Bordeaux Sauvignon Blanc makes a comeback

Sauvignon Blanc is currently one of the hottest tickets around in terms of white wine grape varieties, with a renaissance led by New Zealand, and followed across the world.

One traditional home for this variety was Bordeaux, where Sauvignon Blanc along with Semillon was the bedrock of both dry white wines and Sauternes. But between 1979 and 1986 more than half of all of Bordeaux’s Sauvignon Blanc was uprooted, at a time when white wines were less fashionable, and before the current Sauvignon boom was ignited.

labelNow, Sauvignon Blanc in Bordeaux is catching up and catching on again, with producers making fresh, unoaked, moderately priced dry wines to tempt consumers.The Bordelais have clearly learned some New World lessons, so here is a run down on half a dozen easily available examples of the new face of Sauvignon Blanc in Bordeaux.

As a general overview, this group of Sauvignons offers nothing like the fireworks and flamboyance of some of Marlborough’s more extreme examples, but then that’s probably not what the Bordelais would want to do, even if they could. The emphasis here, as with all Bordeaux wines, is on balance and food-friendly appeal.

The wines

Berry Bros & Rudd (France) Bordeaux Sauvignon Sec NV
From the ‘Berry’s Own Selection’ range, this Sauvignon Blanc is made for Berry’s by leading Bordeaux négociant Ginestet in a dry, savoury style. It has an attractively steely nose, with lemony scents and hints of pear and juicy melon, but with a certain reserve and grassy freshness. On the palate it is lean and savoury: a much more lemon fruited and taut style than some, with just a hint of riper, more opulent fruit, but all constrained by tangy citrus acidity and a cool sense of elegance. A very composed and grown-up style of “everyday white wine”. £5.50, Berry Bros & Rudd.

Calvet (France) Bordeaux Sauvignon Blanc 2005
Fresher than the BBR offering, though perhaps not quite so savoury and refined, Calvet’s Sauvignon is much more New World in style with buzzing aromatics of citrus and exotic, tropical fruits, with a little blackcurrant leaf note. On the palate this is vivacious and fruity, with really sweet, up-front fruit, and a lovely tangy grapefruit and lemon acidity in the finish. Bottled in screwcap. £4.99, Co-op, Sainsbury’s, Waitrose.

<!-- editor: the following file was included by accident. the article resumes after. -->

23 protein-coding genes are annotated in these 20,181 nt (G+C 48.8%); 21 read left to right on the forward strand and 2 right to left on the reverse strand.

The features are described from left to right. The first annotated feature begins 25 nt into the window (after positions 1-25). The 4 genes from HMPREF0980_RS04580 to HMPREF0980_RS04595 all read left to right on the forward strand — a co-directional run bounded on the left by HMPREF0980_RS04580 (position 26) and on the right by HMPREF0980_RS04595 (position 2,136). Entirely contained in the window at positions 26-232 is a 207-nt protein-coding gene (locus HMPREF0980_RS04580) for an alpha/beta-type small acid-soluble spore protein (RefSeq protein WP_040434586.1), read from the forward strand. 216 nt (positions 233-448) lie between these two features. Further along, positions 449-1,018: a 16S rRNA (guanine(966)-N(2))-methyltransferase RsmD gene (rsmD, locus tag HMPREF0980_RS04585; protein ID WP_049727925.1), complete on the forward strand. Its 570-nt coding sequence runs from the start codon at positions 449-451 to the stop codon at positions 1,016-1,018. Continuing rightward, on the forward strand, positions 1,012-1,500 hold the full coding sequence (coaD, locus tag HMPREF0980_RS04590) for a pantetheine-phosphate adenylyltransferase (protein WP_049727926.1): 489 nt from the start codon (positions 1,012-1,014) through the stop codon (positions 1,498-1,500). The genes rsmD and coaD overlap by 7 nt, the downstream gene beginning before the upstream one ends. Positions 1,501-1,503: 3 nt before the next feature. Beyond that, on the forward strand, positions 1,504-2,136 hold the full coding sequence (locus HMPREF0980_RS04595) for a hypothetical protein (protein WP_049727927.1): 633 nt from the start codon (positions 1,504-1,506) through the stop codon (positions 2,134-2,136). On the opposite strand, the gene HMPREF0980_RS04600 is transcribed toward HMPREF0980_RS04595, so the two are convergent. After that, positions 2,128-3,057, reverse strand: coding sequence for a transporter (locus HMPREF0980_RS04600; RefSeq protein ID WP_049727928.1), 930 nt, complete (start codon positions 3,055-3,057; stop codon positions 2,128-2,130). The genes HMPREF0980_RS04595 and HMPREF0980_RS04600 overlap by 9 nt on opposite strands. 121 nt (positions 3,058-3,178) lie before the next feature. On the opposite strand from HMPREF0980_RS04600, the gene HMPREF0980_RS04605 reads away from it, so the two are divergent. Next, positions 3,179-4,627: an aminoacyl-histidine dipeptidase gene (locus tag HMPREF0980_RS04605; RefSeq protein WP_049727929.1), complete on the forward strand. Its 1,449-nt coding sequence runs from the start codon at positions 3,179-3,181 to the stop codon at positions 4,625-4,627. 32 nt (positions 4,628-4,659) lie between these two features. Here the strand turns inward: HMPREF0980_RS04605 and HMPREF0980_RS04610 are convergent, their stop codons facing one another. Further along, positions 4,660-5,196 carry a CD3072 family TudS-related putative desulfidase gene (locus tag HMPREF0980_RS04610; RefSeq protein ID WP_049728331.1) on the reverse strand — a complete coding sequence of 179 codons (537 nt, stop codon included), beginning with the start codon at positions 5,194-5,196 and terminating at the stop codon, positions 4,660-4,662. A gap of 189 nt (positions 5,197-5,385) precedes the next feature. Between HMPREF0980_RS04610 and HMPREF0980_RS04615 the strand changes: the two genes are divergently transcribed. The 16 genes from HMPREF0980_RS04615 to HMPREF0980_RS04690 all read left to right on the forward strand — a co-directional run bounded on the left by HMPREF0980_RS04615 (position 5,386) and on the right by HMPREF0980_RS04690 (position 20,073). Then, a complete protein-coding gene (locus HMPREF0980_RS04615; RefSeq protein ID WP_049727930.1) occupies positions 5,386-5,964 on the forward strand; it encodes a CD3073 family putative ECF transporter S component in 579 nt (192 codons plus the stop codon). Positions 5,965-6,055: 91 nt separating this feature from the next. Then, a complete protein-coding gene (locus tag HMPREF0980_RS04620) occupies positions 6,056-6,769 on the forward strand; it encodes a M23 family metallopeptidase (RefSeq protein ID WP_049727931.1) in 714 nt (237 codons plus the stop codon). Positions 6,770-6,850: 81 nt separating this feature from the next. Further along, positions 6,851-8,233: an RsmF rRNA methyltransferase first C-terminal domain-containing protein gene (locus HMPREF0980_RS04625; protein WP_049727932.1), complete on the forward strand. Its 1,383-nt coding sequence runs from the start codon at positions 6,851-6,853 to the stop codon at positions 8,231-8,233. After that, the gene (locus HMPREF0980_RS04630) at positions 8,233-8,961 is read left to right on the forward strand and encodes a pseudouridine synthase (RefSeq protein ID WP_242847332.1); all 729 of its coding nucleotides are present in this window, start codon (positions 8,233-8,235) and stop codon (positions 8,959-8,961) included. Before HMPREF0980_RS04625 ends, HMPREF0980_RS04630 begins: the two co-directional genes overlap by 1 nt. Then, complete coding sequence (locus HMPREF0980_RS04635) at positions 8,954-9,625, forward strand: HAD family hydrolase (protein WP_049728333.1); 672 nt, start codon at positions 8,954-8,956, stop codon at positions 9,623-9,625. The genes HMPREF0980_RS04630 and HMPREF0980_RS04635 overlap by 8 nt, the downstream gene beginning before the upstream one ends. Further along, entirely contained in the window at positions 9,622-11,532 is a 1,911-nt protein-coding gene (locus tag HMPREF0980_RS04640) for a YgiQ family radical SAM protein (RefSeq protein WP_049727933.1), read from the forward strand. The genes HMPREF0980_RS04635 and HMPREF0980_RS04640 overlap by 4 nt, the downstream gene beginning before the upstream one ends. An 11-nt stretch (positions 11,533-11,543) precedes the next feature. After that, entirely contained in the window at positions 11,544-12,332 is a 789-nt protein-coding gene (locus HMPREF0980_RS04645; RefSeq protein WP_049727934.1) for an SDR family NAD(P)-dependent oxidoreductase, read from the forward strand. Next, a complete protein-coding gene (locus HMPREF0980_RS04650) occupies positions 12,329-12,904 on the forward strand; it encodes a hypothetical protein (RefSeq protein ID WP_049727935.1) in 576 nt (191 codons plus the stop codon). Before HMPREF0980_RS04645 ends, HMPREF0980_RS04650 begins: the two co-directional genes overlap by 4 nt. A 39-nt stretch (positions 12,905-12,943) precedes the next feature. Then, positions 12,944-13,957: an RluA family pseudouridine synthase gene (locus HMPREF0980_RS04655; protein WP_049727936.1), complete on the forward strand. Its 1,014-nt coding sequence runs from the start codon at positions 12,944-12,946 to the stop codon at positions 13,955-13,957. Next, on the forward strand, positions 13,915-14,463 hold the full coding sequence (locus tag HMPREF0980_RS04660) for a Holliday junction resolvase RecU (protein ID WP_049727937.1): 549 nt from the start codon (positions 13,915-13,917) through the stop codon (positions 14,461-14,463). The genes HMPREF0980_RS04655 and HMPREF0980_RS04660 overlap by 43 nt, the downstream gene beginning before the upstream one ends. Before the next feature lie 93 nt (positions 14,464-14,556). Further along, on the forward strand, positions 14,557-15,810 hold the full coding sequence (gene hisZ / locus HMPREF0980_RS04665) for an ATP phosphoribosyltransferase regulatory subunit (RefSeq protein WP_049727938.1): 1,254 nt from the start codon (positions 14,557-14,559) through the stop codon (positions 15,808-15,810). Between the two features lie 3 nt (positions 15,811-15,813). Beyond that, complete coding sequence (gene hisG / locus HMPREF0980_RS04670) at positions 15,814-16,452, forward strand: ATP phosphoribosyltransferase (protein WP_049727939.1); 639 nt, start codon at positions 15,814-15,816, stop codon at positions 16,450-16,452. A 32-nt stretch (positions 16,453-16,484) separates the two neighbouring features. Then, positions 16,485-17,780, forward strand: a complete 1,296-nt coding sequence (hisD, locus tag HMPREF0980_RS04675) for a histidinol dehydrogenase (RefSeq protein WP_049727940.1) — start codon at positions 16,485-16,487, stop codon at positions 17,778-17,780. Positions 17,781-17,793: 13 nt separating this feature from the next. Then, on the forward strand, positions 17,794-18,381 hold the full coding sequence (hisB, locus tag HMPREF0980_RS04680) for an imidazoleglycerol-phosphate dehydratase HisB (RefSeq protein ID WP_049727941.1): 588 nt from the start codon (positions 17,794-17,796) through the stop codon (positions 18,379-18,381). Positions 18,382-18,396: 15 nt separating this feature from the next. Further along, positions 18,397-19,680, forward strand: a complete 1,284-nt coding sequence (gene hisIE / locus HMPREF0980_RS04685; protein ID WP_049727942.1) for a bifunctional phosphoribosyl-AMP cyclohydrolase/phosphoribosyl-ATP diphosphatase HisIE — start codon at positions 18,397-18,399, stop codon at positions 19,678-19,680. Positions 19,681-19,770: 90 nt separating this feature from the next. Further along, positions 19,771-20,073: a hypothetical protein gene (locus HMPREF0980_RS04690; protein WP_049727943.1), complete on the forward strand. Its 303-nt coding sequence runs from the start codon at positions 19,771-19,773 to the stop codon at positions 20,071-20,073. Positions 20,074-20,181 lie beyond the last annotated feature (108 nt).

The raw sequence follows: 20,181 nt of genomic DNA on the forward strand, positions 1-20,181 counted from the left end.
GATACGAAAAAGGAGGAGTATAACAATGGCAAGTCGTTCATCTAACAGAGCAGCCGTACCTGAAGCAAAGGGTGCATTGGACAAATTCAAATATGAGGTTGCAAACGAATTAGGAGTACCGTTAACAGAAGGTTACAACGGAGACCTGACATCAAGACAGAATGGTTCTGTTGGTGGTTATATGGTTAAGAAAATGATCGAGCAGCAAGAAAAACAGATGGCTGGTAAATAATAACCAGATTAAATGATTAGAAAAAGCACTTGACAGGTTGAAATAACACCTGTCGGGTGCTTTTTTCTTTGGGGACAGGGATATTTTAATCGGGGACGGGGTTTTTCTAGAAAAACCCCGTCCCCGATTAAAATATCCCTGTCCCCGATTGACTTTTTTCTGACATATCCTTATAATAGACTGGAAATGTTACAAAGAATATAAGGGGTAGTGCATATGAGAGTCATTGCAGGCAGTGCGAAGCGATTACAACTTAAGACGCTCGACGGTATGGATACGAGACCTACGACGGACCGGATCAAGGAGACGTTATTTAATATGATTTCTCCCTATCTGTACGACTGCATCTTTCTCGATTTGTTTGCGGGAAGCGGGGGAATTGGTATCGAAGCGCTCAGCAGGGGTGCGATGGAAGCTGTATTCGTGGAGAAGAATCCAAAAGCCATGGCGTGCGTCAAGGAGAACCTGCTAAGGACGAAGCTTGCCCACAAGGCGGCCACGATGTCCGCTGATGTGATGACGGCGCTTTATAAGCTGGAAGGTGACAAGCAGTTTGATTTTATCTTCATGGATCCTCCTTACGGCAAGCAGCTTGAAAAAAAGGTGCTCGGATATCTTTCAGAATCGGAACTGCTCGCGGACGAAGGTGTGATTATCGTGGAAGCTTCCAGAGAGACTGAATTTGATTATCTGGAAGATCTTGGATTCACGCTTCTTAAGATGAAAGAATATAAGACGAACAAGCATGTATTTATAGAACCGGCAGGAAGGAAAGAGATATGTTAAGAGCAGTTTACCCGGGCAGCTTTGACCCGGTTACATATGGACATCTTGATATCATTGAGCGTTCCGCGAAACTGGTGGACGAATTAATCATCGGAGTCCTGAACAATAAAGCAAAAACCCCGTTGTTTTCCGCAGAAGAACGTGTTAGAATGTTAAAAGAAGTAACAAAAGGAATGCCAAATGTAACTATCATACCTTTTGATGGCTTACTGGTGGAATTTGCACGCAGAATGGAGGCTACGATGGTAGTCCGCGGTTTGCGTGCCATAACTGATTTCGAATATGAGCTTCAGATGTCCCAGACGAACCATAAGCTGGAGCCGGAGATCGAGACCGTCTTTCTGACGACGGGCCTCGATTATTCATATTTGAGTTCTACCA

Dulong (France) Bordeaux Sauvignon Blanc 2005
This almost transparent wine has an intriguing hint of clove on the nose, with some almost lily-like perfumed notes and a subtle, whitecurranty fruit character. On the palate it is equally fresh and exotic, with little notes of papaya and mango, before a big, dry sweep of quite pithy lemony acidity pushes through into the finish. A very interesting style this, and though lacking a little harmony, strikingly individual. £5.79, Forth Wines (Scotland).

Premius (France) Bordeaux Sauvignon Blanc 2005
There’s more of a sense of leafy, vegetal, typically green aromas about this wine from négociant Yvon Mau, if a little touch of something medicinal too. On the palate it is very fresh and racy, with white fruit and a lean, savoury streak of zesty lemon. It is nicely balanced, and the acidity is appetising and fresh into the finish, which is really quite long. £5.99, Tesco

Château de Roques (France) Bordeaux Sauvignon Blanc Sec 2005
There is am attractively modern label for this modern wine, where the nose offers quite subtle, but steely and firm notes of white fruit with tiny floral and even mineral nuances. On the palate the fruit is lemony and taut, with plenty of life and ripeness, and a keen core of acidity. It seems a pound too expensive compared to others here, but is a nice wine. £6.99 – £7.50, Virgin Wines, The Good Wine Shop, Mr Lawrence, Longford, Wine Warehouse.

Trois Mouline (France) Bordeaux Sauvignon 2004
This wine is from the 2004 vintage, so has an extra year in bottle compared to most of these wines. It has a lovely nose, with quite deep, yellow plum and peachy aromas, and an edge of grassy quality. On the palate the fruit is ripe and has a sweeter, softer edge than some, with more peach and an orangy character, with a dry stripe of white fruit acidity emerging into the finish. This is savoury and moreish, and nicely made wine. £4.95, The Wine Society.